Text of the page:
British Prime minister Theresa May faces economic shock if London departs the European Union’s single market after Brexit. She needs the salvation – even if it’s distant and illusory – of a US-UK trade deal. She also needs to burnish the urn of the “special relationship”. This had been tarnished when Trump warmly embraced Nigel Farage, who he suggested would make a good ambassador, before he had a fleeting thought about 10 Downing Street.
Trump, after antagonising and insulting a series of leaders and their countries, was happy for a photo opportunity with someone whose name isn’t Vladimir Putin.
This was the backdrop to May’s first visit to meet newly inaugurated President Trump. She will have had the now-ritual “front of the queue” mantra at the forefront of her mind. She has beseeched the Trump administration for a declaration of negotiations, even if they won’t take place for years. In return, Trump got the prime minister’s nod, smile and her discreet silence on the size of his inaugural crowd.
It was telling how high May was willing to leap to escape Europe for the welcoming shores of the US. “Dawn breaks on a new era of American renewal,” she proclaimed during her speech to the Republican Party conference, as “President Trump’s victory – achieved in defiance of all the pundits and the polls” came from “the hopes and aspirations of working men and women across this land”.
In that same speech, Churchill was invoked not once, twice, nor even thrice, but four times. Inevitably, May referred to his 1946 speech in which “Anglo-Saxon powers” defied the Iron Curtain. Now, again, the US and UK will lead, May declared, and all others will follow.
For this illusion, May was even willing to put aside inconveniences such as Trump’s endorsement of torture (“it absolutely works”). While telling British papers she would ensure Britain did not follow the waterboarding, not a word on the matter made it into her speech – nor did she answer a direct question on the subject from the BBC.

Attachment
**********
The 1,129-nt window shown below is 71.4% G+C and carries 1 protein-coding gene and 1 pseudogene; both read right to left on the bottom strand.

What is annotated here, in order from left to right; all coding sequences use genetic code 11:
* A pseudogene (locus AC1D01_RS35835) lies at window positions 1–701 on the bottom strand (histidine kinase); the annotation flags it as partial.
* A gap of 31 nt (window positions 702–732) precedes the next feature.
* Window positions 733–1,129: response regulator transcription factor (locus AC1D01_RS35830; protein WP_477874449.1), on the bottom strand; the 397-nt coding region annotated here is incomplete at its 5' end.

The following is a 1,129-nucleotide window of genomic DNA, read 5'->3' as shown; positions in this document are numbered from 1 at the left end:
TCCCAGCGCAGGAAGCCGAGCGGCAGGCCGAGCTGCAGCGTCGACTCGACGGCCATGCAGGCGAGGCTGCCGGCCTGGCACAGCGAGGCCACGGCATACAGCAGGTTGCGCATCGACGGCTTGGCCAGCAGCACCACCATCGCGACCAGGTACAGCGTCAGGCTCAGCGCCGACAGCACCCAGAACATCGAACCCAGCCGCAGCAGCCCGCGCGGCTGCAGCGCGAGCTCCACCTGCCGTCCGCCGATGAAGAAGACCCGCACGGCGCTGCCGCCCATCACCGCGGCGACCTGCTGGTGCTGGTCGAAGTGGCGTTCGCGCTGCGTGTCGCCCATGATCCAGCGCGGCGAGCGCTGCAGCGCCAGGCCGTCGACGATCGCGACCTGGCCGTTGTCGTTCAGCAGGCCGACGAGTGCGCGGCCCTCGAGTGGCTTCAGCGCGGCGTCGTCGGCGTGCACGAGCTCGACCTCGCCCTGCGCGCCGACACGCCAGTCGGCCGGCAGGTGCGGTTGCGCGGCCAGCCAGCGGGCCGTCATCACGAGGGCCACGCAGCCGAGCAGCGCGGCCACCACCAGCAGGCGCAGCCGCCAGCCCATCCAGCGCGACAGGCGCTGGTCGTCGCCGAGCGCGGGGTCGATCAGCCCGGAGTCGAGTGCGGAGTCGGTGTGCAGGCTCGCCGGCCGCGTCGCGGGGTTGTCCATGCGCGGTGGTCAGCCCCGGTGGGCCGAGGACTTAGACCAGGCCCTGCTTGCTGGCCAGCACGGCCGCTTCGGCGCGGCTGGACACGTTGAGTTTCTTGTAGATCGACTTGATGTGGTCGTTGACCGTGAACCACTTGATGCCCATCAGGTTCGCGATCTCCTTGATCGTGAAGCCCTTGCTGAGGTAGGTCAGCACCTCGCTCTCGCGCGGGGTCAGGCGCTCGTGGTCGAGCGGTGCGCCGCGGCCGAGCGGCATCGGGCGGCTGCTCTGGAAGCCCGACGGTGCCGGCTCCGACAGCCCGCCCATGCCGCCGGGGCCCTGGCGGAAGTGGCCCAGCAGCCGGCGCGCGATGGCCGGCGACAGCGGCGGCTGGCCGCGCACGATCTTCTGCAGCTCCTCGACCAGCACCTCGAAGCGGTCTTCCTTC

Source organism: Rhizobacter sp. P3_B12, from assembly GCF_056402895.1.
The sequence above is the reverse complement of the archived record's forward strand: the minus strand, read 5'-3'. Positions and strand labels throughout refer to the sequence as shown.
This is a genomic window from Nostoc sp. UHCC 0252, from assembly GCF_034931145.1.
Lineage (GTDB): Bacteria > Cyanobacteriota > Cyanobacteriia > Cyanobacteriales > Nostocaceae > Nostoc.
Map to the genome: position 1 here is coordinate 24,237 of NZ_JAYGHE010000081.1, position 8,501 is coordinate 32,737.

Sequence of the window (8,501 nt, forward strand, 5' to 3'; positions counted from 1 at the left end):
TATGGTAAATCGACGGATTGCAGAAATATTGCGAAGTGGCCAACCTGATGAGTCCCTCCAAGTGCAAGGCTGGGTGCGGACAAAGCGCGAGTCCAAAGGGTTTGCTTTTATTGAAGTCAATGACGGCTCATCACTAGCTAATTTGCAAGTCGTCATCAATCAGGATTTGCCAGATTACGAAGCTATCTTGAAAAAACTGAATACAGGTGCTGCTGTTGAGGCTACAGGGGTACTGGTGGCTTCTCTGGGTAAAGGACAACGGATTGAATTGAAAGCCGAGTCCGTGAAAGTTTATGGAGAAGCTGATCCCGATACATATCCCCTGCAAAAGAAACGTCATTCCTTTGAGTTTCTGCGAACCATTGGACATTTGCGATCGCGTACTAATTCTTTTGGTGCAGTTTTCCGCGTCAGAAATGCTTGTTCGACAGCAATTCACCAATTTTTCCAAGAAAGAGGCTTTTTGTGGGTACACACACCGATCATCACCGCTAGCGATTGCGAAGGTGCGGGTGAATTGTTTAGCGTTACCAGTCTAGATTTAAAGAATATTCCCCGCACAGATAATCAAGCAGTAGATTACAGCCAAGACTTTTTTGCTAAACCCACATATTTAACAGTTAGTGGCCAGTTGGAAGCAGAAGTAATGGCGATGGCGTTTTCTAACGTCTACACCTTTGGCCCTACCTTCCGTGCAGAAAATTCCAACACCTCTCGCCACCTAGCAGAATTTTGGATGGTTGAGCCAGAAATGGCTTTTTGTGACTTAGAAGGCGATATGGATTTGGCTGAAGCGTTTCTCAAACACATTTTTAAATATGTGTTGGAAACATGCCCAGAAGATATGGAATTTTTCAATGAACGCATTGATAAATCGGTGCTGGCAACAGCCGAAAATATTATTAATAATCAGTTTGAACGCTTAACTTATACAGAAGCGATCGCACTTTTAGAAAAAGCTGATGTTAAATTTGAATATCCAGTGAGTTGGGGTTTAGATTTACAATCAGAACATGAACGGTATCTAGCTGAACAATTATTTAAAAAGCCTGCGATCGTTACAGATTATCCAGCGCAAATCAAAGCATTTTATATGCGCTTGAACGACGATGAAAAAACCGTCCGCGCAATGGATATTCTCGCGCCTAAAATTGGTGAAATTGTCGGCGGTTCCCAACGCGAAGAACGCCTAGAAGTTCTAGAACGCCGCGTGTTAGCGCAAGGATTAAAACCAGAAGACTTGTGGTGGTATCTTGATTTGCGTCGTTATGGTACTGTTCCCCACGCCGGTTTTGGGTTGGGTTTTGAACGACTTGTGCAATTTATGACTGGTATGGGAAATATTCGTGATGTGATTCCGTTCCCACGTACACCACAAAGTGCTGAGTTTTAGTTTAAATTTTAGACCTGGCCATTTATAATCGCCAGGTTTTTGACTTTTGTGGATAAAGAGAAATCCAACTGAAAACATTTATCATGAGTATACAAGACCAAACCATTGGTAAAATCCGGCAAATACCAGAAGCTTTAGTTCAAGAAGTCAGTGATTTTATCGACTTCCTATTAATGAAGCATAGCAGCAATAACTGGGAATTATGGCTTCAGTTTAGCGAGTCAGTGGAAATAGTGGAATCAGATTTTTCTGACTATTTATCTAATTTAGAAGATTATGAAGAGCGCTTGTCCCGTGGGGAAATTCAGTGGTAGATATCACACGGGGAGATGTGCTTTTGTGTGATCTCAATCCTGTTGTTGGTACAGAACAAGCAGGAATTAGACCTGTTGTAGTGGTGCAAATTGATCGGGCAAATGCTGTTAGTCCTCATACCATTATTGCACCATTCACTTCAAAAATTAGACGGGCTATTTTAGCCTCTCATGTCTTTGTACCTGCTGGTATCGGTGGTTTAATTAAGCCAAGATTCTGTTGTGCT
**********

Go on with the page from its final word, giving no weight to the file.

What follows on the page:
As the two leaders stood together after their initial meeting, Trump declared that the special relationship has been “one of the great forces for justice and peace” over the years. But none of this averts the problems down the road.
Indeed, May – despite carefully-placed references to NATO and a firm line against Russia – has probably stoked a bit more suspicion from Europe by cosying up to a man who thinks NATO is obsolete and Putin is a fine role model. She even pledged to keep working to convince her fellow European leaders to spend more on NATO, claiming to have received assurances that Trump is “100% behind” the defence alliance.
The bump of Brexit departure has in no way been softened by this meeting. European leaders are unlikely to be pleased by the implied meaning in Trump’s assertion that “a free and independent Britain is a blessing to the world” – nor by the very clear message in his view that “Brexit is going to be a wonderful thing for your country”.
Trump, for his part, will soon be beset by agencies who don’t like him, senators (both Democrat and Republican) ready to cut him down, and the burden of constructing a policy that is more than 140 characters.
And, of course, there is the grand deception. The US and UK will daily find that they not leading the world – as Trump and May strike their poses, other countries will be making their own arrangements.
But why quibble? This meeting was not about the long road. It was short-term politics to keep eyes off the horizon.